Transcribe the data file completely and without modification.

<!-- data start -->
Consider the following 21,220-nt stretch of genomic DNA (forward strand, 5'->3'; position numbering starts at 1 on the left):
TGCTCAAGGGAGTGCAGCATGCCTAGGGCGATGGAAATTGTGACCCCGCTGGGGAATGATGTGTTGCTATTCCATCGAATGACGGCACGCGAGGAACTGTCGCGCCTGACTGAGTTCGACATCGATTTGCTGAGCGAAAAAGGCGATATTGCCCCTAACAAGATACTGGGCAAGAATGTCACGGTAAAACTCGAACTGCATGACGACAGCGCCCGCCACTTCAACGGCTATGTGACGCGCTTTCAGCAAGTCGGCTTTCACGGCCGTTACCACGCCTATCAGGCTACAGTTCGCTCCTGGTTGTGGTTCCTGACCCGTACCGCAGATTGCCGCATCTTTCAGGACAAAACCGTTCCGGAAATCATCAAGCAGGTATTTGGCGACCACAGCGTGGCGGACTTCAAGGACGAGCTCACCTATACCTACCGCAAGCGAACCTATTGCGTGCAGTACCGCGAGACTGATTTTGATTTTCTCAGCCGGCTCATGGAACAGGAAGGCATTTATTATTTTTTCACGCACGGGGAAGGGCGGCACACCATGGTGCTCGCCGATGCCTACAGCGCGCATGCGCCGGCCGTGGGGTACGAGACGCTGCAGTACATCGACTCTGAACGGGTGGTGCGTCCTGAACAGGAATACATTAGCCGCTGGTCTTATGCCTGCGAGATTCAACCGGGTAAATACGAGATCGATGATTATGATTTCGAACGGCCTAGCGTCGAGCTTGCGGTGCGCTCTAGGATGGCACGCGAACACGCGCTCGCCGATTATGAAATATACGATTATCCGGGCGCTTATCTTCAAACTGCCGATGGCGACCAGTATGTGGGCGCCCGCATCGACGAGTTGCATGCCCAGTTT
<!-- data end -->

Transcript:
Consider the following 21,220-nt stretch of genomic DNA (forward strand, 5'->3'; position numbering starts at 1 on the left):
TGCTCAAGGGAGTGCAGCATGCCTAGGGCGATGGAAATTGTGACCCCGCTGGGGAATGATGTGTTGCTATTCCATCGAATGACGGCACGCGAGGAACTGTCGCGCCTGACTGAGTTCGACATCGATTTGCTGAGCGAAAAAGGCGATATTGCCCCTAACAAGATACTGGGCAAGAATGTCACGGTAAAACTCGAACTGCATGACGACAGCGCCCGCCACTTCAACGGCTATGTGACGCGCTTTCAGCAAGTCGGCTTTCACGGCCGTTACCACGCCTATCAGGCTACAGTTCGCTCCTGGTTGTGGTTCCTGACCCGTACCGCAGATTGCCGCATCTTTCAGGACAAAACCGTTCCGGAAATCATCAAGCAGGTATTTGGCGACCACAGCGTGGCGGACTTCAAGGACGAGCTCACCTATACCTACCGCAAGCGAACCTATTGCGTGCAGTACCGCGAGACTGATTTTGATTTTCTCAGCCGGCTCATGGAACAGGAAGGCATTTATTATTTTTTCACGCACGGGGAAGGGCGGCACACCATGGTGCTCGCCGATGCCTACAGCGCGCATGCGCCGGCCGTGGGGTACGAGACGCTGCAGTACATCGACTCTGAACGGGTGGTGCGTCCTGAACAGGAATACATTAGCCGCTGGTCTTATGCCTGCGAGATTCAACCGGGTAAATACGAGATCGATGATTATGATTTCGAACGGCCTAGCGTCGAGCTTGCGGTGCGCTCTAGGATGGCACGCGAACACGCGCTCGCCGATTATGAAATATACGATTATCCGGGCGCTTATCTTCAAACTGCCGATGGCGACCAGTATGTGGGCGCCCGCATCGACGAGTTGCATGCCCAGTTT